This issue of The Florida Review begins with a Pulse tribute featuring five Orlando authors—queer authors, Latinx authors, authors from the Orlando community. Lisa Roney in her editorial describes “feelings of being both inside and outside of the events of that day [the Pulse shooting].” The published pieces reflect similar contradictions. The fiction, poetry, nonfiction, and graphic narrative draw tension from contradictions and juxtapositions, striking a balance.
In the Pulse tribute, Edgar Gomez’s essay “Dancing in the Dark” juxtaposes humor with the horror and reality that, as a gay Latino who frequented Pulse, he could have been at the club the night of the shooting. By luck, he was not. Gomez uses the theme of luck to lure us into the story, beginning with a broken headlight dangling from his car. He slips into a funny anecdote about his “legacy of driving into things which are not roads” and his luck that though he hit the curb outside of Pulse one night he did not leave with a flat tire. Gomez then lists a series of lucky breaks in his life ending with the heart of his essay: “I have survived being gay.” Gomez explores survivor’s guilt as well as his belief in the strength of the queer community to rally from this tragedy. He balances hope and humor with the realities of hate, erasure, and violence.
Beyond of the Pulse tribute, Maria Kuznetsova questions fact and fiction in her historical story “The Greatest Pogrom on Earth.” Kuznetsova drops us into Ukraine in 1884 where Polya, a young Jewish girl, desires something to happen in their village. The story focuses on storytelling and whose truth we hear. Kuznetsova calls facts into question through letters exchanged between Polya and her beloved brother who has left for medical school. Polya’s letters are factually false and filled with exaggerations, but emotionally true. She knows that her brother “would believe anything [she] said, wouldn’t he?” Kuznetsova’s balances Polya’s humorous naivete with serious anti-Semitism and political radicalism, making this more than a coming of age narrative in a historical setting.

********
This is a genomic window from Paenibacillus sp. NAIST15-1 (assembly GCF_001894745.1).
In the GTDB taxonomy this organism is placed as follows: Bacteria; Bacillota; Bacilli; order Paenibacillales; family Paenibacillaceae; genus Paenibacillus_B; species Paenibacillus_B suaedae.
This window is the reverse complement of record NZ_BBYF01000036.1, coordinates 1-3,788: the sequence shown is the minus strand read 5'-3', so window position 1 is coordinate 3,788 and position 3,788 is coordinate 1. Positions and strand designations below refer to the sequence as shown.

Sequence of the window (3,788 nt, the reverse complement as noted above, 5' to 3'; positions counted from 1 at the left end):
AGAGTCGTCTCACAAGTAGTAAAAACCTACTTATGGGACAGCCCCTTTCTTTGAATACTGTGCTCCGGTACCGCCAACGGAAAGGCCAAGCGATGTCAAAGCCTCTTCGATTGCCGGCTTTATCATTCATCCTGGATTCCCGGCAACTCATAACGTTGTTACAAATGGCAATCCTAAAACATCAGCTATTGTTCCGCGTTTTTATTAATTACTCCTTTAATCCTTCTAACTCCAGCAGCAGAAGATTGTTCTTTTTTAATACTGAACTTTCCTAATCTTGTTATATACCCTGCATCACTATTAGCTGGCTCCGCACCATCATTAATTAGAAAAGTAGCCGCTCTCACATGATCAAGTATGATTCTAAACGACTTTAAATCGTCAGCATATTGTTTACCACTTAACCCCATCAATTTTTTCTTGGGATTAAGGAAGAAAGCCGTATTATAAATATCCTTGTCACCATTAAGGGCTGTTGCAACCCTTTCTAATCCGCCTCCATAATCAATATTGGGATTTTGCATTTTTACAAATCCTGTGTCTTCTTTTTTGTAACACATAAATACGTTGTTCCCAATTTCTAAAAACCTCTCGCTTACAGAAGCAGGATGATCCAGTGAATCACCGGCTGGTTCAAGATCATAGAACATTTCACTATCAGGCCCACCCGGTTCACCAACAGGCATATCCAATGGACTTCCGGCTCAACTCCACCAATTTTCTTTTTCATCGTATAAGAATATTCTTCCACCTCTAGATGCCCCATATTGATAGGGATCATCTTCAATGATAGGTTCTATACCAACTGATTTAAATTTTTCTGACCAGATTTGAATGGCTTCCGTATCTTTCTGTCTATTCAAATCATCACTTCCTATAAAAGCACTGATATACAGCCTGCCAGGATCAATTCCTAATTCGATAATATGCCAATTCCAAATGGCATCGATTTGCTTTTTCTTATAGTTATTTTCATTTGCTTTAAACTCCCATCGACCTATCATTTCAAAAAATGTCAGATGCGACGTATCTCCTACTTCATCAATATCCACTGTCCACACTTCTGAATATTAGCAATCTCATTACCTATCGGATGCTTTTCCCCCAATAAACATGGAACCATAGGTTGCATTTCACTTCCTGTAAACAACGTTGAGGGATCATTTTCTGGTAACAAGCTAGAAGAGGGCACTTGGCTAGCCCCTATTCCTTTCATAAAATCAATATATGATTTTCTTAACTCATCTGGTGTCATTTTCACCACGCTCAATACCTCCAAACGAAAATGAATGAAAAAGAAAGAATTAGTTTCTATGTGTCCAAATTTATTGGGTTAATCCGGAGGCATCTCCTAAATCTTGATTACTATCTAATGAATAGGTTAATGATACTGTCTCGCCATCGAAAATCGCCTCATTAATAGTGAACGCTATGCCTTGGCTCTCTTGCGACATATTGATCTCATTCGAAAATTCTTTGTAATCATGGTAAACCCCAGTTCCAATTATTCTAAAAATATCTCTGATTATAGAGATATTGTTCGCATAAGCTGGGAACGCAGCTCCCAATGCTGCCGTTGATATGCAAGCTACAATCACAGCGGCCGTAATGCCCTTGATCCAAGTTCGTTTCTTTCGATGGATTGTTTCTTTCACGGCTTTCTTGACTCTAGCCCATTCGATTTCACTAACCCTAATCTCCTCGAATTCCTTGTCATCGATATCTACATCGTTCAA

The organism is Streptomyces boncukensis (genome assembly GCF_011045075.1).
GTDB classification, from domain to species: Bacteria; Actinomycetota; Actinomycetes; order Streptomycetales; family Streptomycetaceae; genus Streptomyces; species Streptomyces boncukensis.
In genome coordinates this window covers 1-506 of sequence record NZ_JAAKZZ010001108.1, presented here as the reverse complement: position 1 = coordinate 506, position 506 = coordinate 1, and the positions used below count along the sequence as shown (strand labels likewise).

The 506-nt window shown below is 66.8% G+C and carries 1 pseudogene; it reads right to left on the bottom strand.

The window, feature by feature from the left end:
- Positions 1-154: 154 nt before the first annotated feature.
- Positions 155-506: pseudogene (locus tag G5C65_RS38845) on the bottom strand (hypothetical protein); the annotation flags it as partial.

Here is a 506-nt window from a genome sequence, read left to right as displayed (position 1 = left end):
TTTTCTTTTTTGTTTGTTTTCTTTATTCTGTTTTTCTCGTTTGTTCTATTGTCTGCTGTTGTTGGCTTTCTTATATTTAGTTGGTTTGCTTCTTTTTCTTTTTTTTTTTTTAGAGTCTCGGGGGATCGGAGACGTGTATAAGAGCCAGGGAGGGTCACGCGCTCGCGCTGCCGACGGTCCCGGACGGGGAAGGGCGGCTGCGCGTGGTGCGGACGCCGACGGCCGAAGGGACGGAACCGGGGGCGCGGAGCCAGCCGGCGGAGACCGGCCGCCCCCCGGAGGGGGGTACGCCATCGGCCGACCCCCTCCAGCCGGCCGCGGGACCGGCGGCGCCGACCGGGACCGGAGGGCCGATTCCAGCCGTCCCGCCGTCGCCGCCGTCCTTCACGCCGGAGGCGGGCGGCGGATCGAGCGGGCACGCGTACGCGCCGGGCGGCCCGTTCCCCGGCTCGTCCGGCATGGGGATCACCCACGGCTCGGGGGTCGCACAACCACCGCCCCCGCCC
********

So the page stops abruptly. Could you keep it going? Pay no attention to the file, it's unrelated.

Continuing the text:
Andrew Furman’s essay “To the Lighthouse” struggles to strike a balance between internal and external stories. His essay parallels his three-year-old daughter’s obsession with lighthouses alongside his historical and literary research on lighthouses. Though immensely researched, the essay meanders with themes of happiness and loneliness that only begin to manifest at the very end, when he learns that “a little bit of what it means to be part of a family is to indulge the special passions of your children [ . . . ] to make these passions your own.” The purpose of his research then becomes clear: he conducted the research because his daughter was too young to do so herself. Sprawling and outwardly-focused, Furman’s essay threads together, but barely.
The poetry picks back up with balanced contradictions in Cameron Barnett’s piece “Non-Binding Legislation, or a Resolution.” Barnett returns us to the insider-outsider theme. He begins, “whereas, I’m proud to be black as a tree is / to be made of wood.” His use of brief legal language should isolate a reader, yet he utilizes it more as a framing device to draw us in. He invites us into his experience as a black man, especially into his confusion with what his blackness means: “I don’t know / what colors to hoist, what banner belongs to me / or how to hold it.” Barnett becomes an outsider within his own poem.
Editor Lisa Roney reminds us that literature and writing bring us “to confront what and who we don’t know, as much as to sometimes affirm what we do know.” This issue of The Florida Review creates balance between contrasts, bringing together humor and sadness, triumph and tragedy, insight and confusion.